The story is 32 pages long, and, for most of that, Long fails to create any sense of menace or wonder except for a couple brief scenes.

The story has Howard, a writer, and Frank, his narrator and friend. Yes, that’s Howard as in Howard Phillips Lovecraft and Frank as in Frank Belknap Long.

Lovecraft’s only requirement for his fictional portrayal was that he be shown as “LEAN” since he was a bit pudgy during his recent failed marriage and exile in New York City and had lost the weight.

Writer Howard opens the story complaining of his inability to write a horror that “transcends everything” and then goes on a riff imagining a horror that “could eat their way to us through space!”.

Long seems to be having a bit of fun with his friend Lovecraft and making some sly, personal jokes because the very first page of the story sums up Howard’s opinion, not all that favorable, of many of the authors Lovecraft mentions favorably in his Supernatural Horror in Literature: Bram Stoker, Anne Radcliffe, Nathaniel Hawthorne, and Algernon Blackwood. Lovecraft’s idol Edgar Allan Poe even gets criticized has having “really accomplished very little with his Lady Ushers, and liquescent Valdemars”.

Howard also trembles and gets angry at several points in the story whereas I think of Lovecraft as probably often stoic or good-humored with only occasional outbursts of exasperation or anger.

Howard also laments that he is not a mathematician and cannot glimpse the “strange curves and angles” of the fourth dimension. This may, as well as bringing to mind Long’s far better tale of menacing geometry, “The Hounds of Tindalos”, may be a reference to Lovecraft’s lack of mathematical aptitude keeping him from his intended career as an astronomer.

Anyway, a local man, Henry Wells shows up Frank’s house, with an odd story and an odd injury.

And here is where Long makes his biggest mistake.

A classical opening gambit for a Mythos story is to make some grand philosophical observation based on the events later in the story. Perhaps the best examples from Lovecraft’s work are the beginning of “The Call of Cthulhu” and “At the Mountains of Madness”.

Long wants us to swallow the coincidence that Howard’s opening speculations are realized in random later events.

Wells has an odd hole in the right side of his. It’s clean and bloodless and may just go into the middle of his brain.

He tells us how he got it. He was driving his horse and cart that foggy night through Mulligan Wood, a rather sinister place whose menacing vegetation may be a reference to Lovecraft’s recently completed “The Colour Out of Space”. He feels something odd drop on his head, something soft and with a jelly-like consistency.

Then he sees what looks like a thin white arm, and just the arm, descend from the tree tops and grope around the ground.

Wells and his horse bolt away, but then he feels a lancing, ice cold pain in his skull, passes out for ten minutes and then goes to Frank’s house.

Howard thinks this is a splendid story, an “accidental tour de force”, and that Wells’ wound is self-inflicted, that Wells is crazy.

Wells is not happy to be thought a liar and is overcome with pain again and runs into the night.

Frank and Howard decide they really should go find him and get a doctor, so they go into Mulligan Wood. After seeing the shapes of “venomous tongues and leering eyes” in the fog, they find the screaming Wells and take him back to the house, tie him up, and call for Dr. Smith.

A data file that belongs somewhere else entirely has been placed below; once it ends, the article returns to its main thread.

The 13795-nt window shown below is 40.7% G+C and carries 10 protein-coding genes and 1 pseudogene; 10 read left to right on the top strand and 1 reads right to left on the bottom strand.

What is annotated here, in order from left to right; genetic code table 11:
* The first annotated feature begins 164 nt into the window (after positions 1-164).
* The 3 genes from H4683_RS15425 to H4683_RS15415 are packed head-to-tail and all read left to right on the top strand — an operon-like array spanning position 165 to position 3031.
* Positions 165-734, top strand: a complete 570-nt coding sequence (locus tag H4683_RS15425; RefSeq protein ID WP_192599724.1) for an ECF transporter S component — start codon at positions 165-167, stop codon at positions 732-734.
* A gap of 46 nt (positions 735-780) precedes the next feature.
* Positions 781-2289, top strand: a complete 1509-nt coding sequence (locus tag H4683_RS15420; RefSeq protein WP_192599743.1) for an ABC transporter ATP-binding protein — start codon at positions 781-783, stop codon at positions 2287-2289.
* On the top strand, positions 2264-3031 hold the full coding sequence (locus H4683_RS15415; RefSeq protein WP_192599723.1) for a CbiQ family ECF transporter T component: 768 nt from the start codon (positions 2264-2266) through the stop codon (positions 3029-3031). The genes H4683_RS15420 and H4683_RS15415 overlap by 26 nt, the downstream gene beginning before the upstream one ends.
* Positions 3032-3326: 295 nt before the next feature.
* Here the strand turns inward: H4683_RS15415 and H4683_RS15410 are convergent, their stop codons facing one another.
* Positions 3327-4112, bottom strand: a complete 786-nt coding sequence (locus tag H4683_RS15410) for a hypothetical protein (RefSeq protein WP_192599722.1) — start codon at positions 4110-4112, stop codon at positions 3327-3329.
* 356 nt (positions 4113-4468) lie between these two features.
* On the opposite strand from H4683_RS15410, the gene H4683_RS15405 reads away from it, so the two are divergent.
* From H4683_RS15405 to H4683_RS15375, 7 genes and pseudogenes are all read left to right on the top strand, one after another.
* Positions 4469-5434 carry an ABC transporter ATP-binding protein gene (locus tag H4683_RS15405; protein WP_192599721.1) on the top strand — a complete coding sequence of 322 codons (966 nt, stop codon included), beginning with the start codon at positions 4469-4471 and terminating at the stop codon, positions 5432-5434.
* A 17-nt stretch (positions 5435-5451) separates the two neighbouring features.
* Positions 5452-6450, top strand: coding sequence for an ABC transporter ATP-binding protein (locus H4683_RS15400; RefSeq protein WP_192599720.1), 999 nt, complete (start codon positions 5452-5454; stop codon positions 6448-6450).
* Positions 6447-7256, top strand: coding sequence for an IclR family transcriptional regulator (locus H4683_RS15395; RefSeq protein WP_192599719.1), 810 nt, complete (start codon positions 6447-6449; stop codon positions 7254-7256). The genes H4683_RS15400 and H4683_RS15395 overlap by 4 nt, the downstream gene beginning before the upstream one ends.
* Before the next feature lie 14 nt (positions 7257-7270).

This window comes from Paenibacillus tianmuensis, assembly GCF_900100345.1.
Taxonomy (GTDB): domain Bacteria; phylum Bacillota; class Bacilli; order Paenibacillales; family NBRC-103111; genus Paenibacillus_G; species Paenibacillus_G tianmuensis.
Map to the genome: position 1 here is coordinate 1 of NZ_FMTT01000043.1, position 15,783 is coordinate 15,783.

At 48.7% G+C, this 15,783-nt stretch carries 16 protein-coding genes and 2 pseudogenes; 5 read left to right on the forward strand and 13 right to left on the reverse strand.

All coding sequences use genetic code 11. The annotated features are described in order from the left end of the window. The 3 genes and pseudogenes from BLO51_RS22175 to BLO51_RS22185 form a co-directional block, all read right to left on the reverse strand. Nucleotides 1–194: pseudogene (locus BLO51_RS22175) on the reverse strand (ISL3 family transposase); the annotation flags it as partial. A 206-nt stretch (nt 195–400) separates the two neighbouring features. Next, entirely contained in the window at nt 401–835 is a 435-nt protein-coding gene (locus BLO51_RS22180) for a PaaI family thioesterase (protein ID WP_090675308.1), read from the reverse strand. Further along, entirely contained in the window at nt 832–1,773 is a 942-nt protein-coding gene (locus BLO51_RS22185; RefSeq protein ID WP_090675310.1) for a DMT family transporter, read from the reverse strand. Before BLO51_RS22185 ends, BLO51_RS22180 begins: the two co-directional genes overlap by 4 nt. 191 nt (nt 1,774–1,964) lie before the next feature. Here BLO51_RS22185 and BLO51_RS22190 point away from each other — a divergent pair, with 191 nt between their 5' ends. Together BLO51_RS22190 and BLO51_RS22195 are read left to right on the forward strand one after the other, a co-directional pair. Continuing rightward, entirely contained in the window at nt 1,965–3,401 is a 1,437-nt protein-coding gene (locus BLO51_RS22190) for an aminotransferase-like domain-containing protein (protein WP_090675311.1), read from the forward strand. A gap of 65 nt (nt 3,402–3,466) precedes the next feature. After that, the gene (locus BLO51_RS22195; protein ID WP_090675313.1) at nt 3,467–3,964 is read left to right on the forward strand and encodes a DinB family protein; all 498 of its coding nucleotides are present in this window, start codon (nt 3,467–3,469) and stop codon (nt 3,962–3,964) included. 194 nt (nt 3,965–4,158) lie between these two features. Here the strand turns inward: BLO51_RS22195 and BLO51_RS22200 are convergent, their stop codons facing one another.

Smith doesn’t think Wells is going to last long, and one of two effective episodes in the story is his probing of Wells’ head and wound.

Smith is aghast. He believes they are dealing with an alien menace, and Frank’s house is now marked for destruction.

Howard and Frank agree a menace is out in the foggy night and head for Frank’s launch and the sea. Mulligan Wood is alive with ominous dronings and humming.

They make it to the launch and, at sea, they see a “vast, formless shape” above the forest which has, unaccountably, started to burn.

And here Long makes his second mistake. The alien menace is kept at bay with some burning cotton from the boat and the sign of the cross. Banal folk magic defeating cosmic menace is a mistake Lovecraft made in “The Dreams of the Witch House”.

And there concludes the first part of the story.

The second part has Howard trying to turn the whole thing into a story. Frank thinks that’s a blasphemous violation of “the privacies of the mind”, that the story is too convincing, too real. The event should be suppressed. (Which picks up a theme of many of Lovecraft’s stories: the suppression of the truth by individuals and institutions.)

Howard refuses, and, in the concluding third section, Frank gets a strange call from Howard. “They’ve come back! I have become a priest of the Devil.”.

Frank goes to Howard’s house where he sees strange shafts of light penetrating Howard’s head, Howard who is lying on the floor, his hands before his eyes as if blotting out a hellish vision.

And when strange sounds come from Howard’s mouth, Frank makes the sign of the cross, the house starts burning, and Frank leaves his dead friend on the floor.

 

More reviews of Lovecraft related material are indexed on the Lovecraft page.

And more reviews of fantastic fiction in general are indexed on the title and author/editor pages.

“Seaton’s Aunt”; or, Adventures in Reviewer Parallax

Review: “Seaton’s Aunt”, Walter de la Mare, 1922.Seaton's Aunt

This week’s Deep Ones’ story strikes some of the same notes as E. F. Benson’s “The Room in the Tower“: old English school chums reunited in a country home with strange things going on.

That’s where the similarity ends.

There’s been a lot of discussion and diagramming and classifying of weird fiction and its relation to cosmic horror, “regular” horror, the ghost story, and stories of the supernatural.

Whatever taxonomy or diagrammatic schema you use, this story belongs solidly in the category where the weird is not obvious or surrealistic, yet the tone is of menace, the story unsettling and mysterious. Continue reading ““Seaton’s Aunt”; or, Adventures in Reviewer Parallax”